During the 1920s and 1930s, the meisen-style silk kimono was the most popular garment in Japan, further democratizing access to the garment and expanding its cultural influence. Despite this, these popular fabrics have been little studied until now.
“Little was known about their techniques, the origin of their motifs or even their precise dating,” Masano wrote. “Recent research into the history of manufacturing techniques has helped to contextualize meisen in Japanese textile history and facilitated a more accurate dating and description of these kimonos, which are significantly represented in the Weber Collection.”
Today in Japan, the number of women wearing kimonos on a daily basis is decreasing. Most wear Western clothing, kimonos typically reserved for special occasions such as a wedding or birthday party. Some people ask for professional help dressing in a kimono because they don’t know how to wear it, how to tie Obi’s headband or what accessories to wear.
Yet while the ubiquity of kimono in Japan is no longer what it once was, say, 100 years ago, millennials and Generation Z are reinventing the traditional garment for their contemporary wardrobes.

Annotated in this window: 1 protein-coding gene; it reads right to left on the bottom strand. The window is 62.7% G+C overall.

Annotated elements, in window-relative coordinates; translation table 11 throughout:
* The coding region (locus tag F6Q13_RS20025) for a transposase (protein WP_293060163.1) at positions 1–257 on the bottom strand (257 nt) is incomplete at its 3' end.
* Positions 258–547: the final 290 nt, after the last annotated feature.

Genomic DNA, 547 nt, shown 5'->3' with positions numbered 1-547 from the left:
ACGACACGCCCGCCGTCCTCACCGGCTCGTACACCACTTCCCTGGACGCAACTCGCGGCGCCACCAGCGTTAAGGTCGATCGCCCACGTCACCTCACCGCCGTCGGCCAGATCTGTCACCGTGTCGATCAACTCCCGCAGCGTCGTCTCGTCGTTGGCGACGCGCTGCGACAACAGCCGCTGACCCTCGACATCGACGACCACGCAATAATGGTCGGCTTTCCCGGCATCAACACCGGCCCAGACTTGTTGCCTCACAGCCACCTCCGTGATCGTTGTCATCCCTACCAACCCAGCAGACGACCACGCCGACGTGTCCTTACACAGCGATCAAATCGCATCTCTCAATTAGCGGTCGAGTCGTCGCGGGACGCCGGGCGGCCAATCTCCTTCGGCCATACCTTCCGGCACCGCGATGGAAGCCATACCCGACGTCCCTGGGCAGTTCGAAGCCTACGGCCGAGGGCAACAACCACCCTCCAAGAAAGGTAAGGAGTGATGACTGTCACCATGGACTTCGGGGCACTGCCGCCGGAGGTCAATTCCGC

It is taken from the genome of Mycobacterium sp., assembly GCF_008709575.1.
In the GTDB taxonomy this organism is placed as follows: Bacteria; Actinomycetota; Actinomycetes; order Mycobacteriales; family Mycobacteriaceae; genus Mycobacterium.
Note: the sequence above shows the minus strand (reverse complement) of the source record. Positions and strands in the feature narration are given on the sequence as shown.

“What I really like is seeing young women on the streets of Japan experimenting with kimonos,” says Bincsik. “Someone is trying to make a kimono out of denim, or else they cut it and make patchwork dresses.”
In the Western fashion world, the kimono continues to be a vast well of inspiration for designers, not just for those who are Japanese, like Rei Kawakubo or Issey Miyake, but for those who admire and respect the history of the garment.
“The kimono idea is very flexible,” says Bincsik. “You can experiment with the surface, the texture, the cut. It’s very versatile. I hope that new ideas keep coming out of this east and west juxtaposition, which is no longer a juxtaposition, but more like a real, deep conversation.”
Kimono style: the John C. Weber collection is on display at the Metropolitan Museum of Art in New York from 7 June 2022 to 20 February 2023.